Professor Nimroder, your former teacher, has gone mad and is attempting to wake the cursed King Minos. Your goal, as the player, is to enter the trapped Vaults of Minos and to stop him.

Per the press documentation, The Vaults of Minos, developed and published by Thunder Perfect Witchcraft, “is a fluid arcade jump n’ run with procedural generation” and rogue-like elements. Every run that you make, the traps, the level design, and the bosses will all be different. The sprites are hand-drawn, the soundtrack is retro-styled, and it’s using a custom-built engine. It feels very reminiscent of the NES era. It also features native Linux support. Just do yourself a favor and don’t watch the trailer; it’s frankly obnoxious.

The Vaults of Minos at the beginning

The game kind of feels like an Indiana Jones-styled platformer. The level keeps scrolling to the left, and your job as the character is to keep up. Your character can roll, jump, and bounch off of walls. If you’re off-camera, game over. If you hit a spike, game over. If you collide with anything that looks pointy and sharp, game over. Booby traps are scattered throughout the level. Switches on the ground, when stepped on, will cause an arrow to come your way. Weak platforms will break if you stand on them too long.

There’s no health points; your character can’t even get hit once. And while you’re trying to survive, coins will be scattered on the map. Collect these to improve your high score.

The Vaults of Minos mid-game

Sometimes a giant will follow behind you, as if the platforming itself wasn’t difficult enough. (The difficulty can be adjusted in the Options menu though.) And with every game over, you have to start at the beginning again. This is the one thing I don’t like about roguelikes.

But there’s a lot to like about this game otherwise. For one, the music. It definitely hits the 8-bit music of the 80s like nobody’s business. You’ll certainly be reliving your childhood memories again. Also the graphics; if you’re a sucker for retro-styled sprites, well, you don’t have to look any further. And the native Linux support is definitely a plus in my book.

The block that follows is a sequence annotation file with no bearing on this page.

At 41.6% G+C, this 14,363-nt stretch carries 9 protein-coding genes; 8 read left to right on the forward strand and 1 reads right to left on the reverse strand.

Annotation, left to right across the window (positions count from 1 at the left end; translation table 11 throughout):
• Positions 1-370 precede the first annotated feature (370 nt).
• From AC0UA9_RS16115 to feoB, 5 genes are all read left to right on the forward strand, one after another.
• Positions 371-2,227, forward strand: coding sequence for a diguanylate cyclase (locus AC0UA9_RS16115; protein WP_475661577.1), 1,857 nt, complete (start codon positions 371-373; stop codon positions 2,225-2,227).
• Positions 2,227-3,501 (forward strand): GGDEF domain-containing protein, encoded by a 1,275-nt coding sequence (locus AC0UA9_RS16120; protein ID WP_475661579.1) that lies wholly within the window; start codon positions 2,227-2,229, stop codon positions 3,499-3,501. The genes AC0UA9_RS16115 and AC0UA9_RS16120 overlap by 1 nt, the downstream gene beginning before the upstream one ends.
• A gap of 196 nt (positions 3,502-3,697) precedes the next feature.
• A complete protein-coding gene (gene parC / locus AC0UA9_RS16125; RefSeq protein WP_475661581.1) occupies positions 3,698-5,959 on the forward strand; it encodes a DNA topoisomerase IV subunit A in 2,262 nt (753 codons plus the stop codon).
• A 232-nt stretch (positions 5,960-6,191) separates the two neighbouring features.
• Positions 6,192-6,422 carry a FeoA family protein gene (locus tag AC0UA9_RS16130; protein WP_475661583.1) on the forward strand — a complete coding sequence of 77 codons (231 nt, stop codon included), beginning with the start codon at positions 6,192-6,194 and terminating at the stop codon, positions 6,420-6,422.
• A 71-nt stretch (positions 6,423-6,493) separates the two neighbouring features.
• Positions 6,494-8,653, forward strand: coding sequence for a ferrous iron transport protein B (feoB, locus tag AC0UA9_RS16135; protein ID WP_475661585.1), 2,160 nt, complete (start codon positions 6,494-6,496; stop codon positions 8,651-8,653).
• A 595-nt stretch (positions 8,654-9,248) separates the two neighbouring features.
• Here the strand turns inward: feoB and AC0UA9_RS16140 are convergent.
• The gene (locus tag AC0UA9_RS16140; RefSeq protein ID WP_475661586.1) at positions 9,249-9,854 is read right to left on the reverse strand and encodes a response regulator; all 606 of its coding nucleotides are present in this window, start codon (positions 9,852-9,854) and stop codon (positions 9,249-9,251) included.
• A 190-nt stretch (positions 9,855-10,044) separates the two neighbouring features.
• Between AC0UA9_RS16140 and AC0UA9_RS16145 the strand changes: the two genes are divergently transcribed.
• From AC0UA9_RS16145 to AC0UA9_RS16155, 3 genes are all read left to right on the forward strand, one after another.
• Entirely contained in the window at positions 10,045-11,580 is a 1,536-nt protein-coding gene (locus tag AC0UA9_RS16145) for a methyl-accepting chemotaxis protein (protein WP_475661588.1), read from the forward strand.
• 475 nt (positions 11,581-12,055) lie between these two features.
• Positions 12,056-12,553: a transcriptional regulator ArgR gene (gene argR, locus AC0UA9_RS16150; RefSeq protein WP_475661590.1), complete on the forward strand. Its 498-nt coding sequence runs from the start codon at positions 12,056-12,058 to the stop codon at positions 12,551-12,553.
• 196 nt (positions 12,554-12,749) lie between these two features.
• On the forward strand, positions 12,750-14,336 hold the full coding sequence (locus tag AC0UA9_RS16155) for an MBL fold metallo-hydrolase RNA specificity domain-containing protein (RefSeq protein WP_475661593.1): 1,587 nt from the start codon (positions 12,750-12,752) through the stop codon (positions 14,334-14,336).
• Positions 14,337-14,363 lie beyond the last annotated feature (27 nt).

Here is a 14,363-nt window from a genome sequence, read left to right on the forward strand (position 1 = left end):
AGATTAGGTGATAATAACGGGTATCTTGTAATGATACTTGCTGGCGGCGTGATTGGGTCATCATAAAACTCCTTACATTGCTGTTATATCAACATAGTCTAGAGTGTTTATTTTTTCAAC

How Does it Steam Deck?

It runs out of the box on Deck pretty well. However, you’ll be stuck with 16:9, as there aren’t any options to adjust the resolution or aspect ratio. Graphics options are a bit barebones – there’s Fullscreen and Advanced Graphics toggles, but nothing else (although that’s kind of expected with graphics like these). You may want to configure the controls a little bit to get them to your liking; for instance, by default the Confirm option is set to Y. This should be set to A.

The Vaults of Minos on Deck

I haven’t tested this enough to confirm, but I would imagine you could get a lot of battery life with a light game like this. Like, six hours at least. I set the TDP limit to 3 watts and I still get a solid 60 FPS. Just don’t lower the framerate lower than 60 FPS; the game will play in slow motion (although maybe you want to do that anyway if you have a hard time keeping up with the pacing).


The good:

  • retro-style graphics and music
  • challenging platforming, with adjustable difficulty
  • works pretty well on Deck
  • native Linux support

The not-so-good:

  • can only get hit once
  • need to restart from the beginning with every run, though this is a common staple with roguelikes
  • no adjustable resolution

The Vaults of Minos mid-game

The Vaults of Minos is available on Steam and for $4. Definitely worth getting a hold of if you’re a roguelike fan with retro graphics and music.

Review key provided by developer.